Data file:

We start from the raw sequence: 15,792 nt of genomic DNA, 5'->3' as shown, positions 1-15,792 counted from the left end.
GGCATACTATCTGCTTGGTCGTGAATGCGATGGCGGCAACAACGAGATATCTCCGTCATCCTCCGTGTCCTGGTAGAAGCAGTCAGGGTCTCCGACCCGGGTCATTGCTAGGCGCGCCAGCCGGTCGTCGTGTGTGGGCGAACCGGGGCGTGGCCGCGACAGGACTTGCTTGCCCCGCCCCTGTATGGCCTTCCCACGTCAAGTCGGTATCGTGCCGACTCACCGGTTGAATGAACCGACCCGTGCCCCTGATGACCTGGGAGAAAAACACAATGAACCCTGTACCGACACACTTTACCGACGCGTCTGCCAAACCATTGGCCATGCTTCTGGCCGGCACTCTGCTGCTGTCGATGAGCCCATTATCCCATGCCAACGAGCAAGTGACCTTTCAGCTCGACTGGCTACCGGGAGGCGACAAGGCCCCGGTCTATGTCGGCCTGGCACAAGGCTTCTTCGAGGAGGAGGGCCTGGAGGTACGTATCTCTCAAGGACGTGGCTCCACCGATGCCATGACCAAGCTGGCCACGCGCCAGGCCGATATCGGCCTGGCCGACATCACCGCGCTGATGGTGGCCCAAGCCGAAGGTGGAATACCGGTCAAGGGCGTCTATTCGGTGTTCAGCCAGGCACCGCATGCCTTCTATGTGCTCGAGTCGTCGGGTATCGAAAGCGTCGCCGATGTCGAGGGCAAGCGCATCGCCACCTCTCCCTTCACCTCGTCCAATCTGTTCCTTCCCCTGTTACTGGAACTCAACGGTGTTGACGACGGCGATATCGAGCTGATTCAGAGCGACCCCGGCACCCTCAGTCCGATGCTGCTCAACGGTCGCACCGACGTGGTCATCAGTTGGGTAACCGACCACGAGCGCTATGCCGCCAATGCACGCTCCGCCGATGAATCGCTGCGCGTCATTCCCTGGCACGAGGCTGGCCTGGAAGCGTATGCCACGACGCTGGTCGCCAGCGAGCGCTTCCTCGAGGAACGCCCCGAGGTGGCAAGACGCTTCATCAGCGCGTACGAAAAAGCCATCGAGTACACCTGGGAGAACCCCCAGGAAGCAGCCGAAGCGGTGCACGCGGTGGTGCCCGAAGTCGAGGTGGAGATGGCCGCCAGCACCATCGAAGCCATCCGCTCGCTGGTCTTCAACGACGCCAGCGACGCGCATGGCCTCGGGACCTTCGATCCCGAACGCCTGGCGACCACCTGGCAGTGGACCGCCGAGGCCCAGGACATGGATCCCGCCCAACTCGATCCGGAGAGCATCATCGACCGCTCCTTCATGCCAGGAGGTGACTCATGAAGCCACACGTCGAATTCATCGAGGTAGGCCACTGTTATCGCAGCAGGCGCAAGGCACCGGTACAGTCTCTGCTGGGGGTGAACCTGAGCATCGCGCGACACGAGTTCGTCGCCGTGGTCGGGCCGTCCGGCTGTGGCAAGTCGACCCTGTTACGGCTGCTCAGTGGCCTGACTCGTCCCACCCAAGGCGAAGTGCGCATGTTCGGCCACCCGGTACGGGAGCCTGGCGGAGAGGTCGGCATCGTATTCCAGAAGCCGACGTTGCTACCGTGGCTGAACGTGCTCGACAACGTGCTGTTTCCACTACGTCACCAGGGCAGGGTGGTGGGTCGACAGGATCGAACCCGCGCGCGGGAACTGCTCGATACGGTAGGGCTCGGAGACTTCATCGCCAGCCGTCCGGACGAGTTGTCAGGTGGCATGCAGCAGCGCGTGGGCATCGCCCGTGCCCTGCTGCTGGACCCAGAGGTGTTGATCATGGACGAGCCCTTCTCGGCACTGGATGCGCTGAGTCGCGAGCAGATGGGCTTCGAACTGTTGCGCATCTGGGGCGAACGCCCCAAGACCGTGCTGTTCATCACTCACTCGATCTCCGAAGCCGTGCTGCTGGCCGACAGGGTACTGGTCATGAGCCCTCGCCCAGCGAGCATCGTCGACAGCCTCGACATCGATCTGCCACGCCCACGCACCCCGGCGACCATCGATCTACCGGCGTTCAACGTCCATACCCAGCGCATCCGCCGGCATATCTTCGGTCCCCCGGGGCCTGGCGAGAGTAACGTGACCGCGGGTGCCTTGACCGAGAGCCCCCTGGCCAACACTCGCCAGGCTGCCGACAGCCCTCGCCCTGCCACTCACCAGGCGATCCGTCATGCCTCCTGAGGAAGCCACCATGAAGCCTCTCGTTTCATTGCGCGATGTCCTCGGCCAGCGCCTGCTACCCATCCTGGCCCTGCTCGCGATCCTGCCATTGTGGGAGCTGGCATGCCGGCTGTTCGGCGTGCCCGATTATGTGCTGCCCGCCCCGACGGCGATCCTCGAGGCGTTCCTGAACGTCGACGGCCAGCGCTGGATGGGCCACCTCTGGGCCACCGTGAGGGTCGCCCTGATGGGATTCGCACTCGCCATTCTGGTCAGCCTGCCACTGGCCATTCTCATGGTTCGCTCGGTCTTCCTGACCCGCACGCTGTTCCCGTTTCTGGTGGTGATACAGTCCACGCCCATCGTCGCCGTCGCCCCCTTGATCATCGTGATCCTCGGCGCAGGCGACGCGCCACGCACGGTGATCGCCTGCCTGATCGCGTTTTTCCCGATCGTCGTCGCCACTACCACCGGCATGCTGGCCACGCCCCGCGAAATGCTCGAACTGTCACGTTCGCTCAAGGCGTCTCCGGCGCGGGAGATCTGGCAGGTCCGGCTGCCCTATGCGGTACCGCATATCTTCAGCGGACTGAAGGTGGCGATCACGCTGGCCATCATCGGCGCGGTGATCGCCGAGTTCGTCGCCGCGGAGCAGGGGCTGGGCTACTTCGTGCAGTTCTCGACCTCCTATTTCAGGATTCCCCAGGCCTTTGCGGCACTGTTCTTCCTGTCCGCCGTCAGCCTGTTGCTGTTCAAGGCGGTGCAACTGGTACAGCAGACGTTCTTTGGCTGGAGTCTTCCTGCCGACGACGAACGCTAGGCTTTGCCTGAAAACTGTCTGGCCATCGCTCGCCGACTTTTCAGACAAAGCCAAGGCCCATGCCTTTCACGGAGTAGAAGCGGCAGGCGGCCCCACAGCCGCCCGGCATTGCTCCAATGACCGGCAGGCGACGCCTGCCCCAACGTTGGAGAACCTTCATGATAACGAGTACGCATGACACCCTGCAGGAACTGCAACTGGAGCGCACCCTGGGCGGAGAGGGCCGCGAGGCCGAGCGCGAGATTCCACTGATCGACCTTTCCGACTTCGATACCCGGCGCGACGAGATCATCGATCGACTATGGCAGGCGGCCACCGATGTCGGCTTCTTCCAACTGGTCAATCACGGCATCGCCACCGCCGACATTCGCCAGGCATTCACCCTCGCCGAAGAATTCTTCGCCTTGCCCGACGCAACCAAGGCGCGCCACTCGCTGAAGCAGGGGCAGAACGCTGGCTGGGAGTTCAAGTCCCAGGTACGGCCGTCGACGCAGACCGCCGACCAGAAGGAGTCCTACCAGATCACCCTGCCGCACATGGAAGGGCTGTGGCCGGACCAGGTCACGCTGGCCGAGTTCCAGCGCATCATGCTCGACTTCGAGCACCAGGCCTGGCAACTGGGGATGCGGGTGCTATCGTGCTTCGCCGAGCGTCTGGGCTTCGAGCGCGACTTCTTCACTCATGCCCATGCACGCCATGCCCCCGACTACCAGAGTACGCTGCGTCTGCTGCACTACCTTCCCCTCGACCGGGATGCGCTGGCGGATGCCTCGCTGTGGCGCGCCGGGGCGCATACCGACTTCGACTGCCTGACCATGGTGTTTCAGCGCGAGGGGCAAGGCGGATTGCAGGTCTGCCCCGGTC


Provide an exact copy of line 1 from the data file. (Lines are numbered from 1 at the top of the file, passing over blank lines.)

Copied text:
We start from the raw sequence: 15,792 nt of genomic DNA, 5'->3' as shown, positions 1-15,792 counted from the left end.